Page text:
How do we teach our kids the true meaning of Christmas without getting distracted by Santa?
Both the traditional view of Santa, delivering presents to “good” little girls and boys—which is a works-based reward system; and this more modern view of Santa, delivering presents to “all” little girls and boys because no one is bad—which is an entitlement reward system—are both contradictory to what Scripture teaches.
The Scripture teaches there is no one good, not even one (Ps 14:3; Rom 3:12). Scripture also teaches that man is born inherently sinful (Rom 5:12,18,19). Based upon Scripture everyone is not good—our righteousness is as filthy rags (Isa 64:6). Thus, humanity deserves God’s punishment and wrath.
Such contradictions make it difficult for Christian parents to celebrate the contemporary beliefs about Santa. Many Christian parents struggle to find the balance between Santa, Elf-on-the-shelf, and Christ.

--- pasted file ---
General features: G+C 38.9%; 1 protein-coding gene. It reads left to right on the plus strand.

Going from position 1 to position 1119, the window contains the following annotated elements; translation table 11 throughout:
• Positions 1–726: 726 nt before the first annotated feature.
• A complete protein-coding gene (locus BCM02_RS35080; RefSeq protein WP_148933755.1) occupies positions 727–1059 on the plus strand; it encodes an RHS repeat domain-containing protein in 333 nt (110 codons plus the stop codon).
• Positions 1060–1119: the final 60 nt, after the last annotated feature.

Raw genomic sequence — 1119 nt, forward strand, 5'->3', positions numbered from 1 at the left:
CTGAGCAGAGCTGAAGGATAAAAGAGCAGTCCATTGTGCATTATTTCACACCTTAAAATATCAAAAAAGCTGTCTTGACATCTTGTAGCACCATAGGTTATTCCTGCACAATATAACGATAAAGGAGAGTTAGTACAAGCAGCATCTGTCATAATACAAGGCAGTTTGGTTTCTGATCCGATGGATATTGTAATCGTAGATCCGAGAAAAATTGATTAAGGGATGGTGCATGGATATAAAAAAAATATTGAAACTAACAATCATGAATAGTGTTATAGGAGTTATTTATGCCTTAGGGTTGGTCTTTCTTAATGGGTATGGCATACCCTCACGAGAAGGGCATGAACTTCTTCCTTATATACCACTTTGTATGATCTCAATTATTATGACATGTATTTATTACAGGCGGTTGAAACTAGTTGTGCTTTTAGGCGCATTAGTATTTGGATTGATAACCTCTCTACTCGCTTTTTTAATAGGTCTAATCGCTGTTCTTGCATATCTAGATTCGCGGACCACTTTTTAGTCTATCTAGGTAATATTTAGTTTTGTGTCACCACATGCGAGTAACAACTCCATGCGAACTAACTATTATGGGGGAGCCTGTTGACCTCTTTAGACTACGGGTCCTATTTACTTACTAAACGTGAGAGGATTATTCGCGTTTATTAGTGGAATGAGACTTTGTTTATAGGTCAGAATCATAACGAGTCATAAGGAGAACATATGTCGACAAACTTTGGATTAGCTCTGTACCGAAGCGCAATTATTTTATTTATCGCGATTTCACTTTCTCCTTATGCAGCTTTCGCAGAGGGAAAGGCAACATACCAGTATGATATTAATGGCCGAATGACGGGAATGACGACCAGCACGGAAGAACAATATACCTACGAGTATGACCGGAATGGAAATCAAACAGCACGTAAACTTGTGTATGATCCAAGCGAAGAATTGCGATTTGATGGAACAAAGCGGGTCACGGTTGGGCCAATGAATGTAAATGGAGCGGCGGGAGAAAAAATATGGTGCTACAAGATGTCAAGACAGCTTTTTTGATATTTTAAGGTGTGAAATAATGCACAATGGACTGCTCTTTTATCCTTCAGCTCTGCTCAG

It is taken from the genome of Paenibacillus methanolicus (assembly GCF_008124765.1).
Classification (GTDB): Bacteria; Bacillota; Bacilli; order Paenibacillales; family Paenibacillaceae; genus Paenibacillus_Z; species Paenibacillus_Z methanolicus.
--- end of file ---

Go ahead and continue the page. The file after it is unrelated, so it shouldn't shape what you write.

In the Laxton house, Santa is part of our Christmas rhythm. In fact, this year we added “Rex,” who is our Elf-on-the-shelf guest for the Christmas season. I know some Christians won’t approve and will see the practice of Santa and Rex as shallow and unchristian. Nevertheless, I believe that Christian families can walk and chew gum at the same time—they can keep Christ as the center of the season while at the same time including Santa in their holiday cheer.
Let me share three ways to keep Jesus as the center (as well as the Bible’s teachings) while including Santa in your Christmas festivities.
1) Teach your children that Jesus is the hero of Christmas, and Santa is the helper.
I think what happens many times is parents go overboard with Santa. Santa becomes the central focus of the Christmas season because of what he does—brings …